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Electrochemical Conversion of Captured Carbon Dioxide

  • Full or part time
  • Application Deadline
    Tuesday, March 31, 2020
  • Funded PhD Project (European/UK Students Only)
    Funded PhD Project (European/UK Students Only)

Project Description

Carbon capture and utilisation (CCU) is anticipated to be a key technology for enabling industrial decarbonisation. Critical industries such as glass and steel manufacture will continue to be significant emitters of CO2 for the foreseeable future. Carbon capture offers a way to mitigate the environmental impact and utilisation provides a way to take a waste-molecule (CO2) and turn it into a useful product. Although relatively mature capture technologies now exist, limited options for how to utilise the captured CO2 at scale are known.
The overall objective of the project is to develop new approaches to carbon dioxide utilisation. Electrocatalytic carbon dioxide reduction to useful fuels and feedstocks (e.g. CH4, CH3OH, CO) has been reported by numerous groups world-wide, including our own [1,2]. However studies use high purity, concentrated, CO2 as the feedstock which bears little resemblance to the type of CO2 sources that industry generates. This studentship, which is part-funded by an industrial partner, will explore two parallel pathways. Firstly they will study the fundamental electrochemistry of CO2 capture media and explore the possible conversion of CO2 during the capture process in an integrated one-pot process. The second approach will be to develop and test highly selective electrocatalysts that are able to operate selectively, even at low CO2 concentrations and in the presence of typical contaminant species (e.g NOx, SOx).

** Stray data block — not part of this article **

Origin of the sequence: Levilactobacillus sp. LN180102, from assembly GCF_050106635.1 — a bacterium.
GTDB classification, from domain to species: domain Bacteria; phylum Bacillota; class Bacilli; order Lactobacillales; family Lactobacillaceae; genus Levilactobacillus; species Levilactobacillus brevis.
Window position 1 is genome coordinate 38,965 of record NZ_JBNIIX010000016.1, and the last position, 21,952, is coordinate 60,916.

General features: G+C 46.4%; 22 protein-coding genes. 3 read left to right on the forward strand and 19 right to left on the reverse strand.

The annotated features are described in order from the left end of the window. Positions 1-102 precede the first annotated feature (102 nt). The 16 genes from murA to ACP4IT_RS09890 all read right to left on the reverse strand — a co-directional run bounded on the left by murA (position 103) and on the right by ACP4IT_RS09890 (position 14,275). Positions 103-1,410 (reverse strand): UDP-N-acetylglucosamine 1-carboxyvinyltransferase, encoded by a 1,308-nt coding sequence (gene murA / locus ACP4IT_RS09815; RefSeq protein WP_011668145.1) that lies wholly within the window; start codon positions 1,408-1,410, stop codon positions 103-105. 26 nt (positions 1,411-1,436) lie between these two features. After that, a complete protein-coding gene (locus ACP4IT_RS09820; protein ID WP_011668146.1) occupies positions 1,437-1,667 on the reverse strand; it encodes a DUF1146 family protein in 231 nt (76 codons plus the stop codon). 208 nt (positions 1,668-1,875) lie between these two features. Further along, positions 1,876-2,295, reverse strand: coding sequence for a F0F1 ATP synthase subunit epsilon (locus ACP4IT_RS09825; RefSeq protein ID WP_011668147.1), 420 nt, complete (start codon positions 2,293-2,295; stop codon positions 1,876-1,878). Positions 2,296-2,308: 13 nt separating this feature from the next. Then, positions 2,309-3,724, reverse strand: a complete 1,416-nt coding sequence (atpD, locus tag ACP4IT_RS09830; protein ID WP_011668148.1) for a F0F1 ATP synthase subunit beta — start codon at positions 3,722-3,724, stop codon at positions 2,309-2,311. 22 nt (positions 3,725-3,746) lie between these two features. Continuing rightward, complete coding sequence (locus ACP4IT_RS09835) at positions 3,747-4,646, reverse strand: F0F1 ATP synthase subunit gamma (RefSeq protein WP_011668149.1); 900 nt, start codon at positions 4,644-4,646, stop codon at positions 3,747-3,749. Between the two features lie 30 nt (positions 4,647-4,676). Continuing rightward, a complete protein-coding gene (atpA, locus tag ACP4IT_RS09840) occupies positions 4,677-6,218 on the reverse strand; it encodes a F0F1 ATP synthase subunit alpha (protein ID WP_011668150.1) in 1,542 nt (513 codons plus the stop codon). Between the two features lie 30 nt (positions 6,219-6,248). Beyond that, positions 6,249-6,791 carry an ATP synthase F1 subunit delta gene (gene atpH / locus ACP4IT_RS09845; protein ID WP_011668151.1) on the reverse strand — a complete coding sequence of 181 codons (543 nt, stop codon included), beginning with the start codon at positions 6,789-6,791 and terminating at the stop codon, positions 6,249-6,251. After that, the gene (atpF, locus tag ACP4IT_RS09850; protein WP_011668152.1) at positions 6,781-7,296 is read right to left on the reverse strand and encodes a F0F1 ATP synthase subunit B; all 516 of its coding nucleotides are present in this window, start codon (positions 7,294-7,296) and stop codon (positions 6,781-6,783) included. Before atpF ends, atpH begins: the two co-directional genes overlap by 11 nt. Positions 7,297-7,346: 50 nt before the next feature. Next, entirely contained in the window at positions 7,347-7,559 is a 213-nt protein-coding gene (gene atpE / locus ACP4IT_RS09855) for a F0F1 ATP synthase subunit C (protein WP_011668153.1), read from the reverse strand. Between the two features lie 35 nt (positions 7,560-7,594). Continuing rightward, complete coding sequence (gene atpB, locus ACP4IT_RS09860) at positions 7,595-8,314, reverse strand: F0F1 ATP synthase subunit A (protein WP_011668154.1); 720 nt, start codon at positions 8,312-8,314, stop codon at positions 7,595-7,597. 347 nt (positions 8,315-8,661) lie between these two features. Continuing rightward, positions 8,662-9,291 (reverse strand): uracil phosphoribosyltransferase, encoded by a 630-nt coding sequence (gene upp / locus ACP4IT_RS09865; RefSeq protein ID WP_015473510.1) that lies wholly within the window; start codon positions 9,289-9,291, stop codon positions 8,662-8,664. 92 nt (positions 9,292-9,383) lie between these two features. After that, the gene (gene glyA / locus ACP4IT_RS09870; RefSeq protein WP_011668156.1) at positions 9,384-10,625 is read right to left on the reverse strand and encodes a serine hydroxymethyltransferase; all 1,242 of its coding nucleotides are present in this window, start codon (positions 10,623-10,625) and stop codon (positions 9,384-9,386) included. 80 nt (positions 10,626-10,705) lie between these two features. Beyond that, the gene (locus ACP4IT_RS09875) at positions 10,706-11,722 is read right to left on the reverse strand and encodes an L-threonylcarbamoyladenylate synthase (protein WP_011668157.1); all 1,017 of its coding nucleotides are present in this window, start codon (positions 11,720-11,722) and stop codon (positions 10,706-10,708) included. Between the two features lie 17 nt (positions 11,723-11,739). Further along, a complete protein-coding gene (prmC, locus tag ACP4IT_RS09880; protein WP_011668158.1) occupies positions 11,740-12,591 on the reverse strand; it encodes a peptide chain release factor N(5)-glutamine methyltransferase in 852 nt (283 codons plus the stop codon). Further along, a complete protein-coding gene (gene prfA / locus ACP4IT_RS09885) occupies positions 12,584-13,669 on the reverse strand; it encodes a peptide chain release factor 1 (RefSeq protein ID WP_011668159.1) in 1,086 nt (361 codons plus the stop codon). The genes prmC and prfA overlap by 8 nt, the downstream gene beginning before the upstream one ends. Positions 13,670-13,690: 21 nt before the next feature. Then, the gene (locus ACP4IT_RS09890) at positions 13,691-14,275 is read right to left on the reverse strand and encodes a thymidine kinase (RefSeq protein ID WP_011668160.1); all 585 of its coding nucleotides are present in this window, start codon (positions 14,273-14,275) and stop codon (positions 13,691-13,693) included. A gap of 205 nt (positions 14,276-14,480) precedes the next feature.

The project will appeal to students with interests in electrochemistry and catalysis. Experience of these topics is desirable, but not essential. Applications are encouraged from highly motivated candidates who have, or expect to have, at least a 2:1 degree or equivalent in Chemistry or other closely related disciplines.

Applications should be made as soon as possible but no later than 31st March 2020. Informal enquiries are also encouraged and should be addressed to Professor Alex Cowan ().

Some teaching duties may be required.

To apply for this opportunity, please visit:

Funding Notes

The award will pay full tuition fees and a maintenance grant for 3.5 years (currently £14,777 p.a.) and it is anticipated that the successful candidate will start in October 2020. Due to funding restrictions this post is limited to UK/EU based candidates only.


[1] Organometallics 2019, 38, 6, 1224-1229
[2] Chem. Sci., 2016,7, 1521-1526
Please also see for a full description of the groups work.

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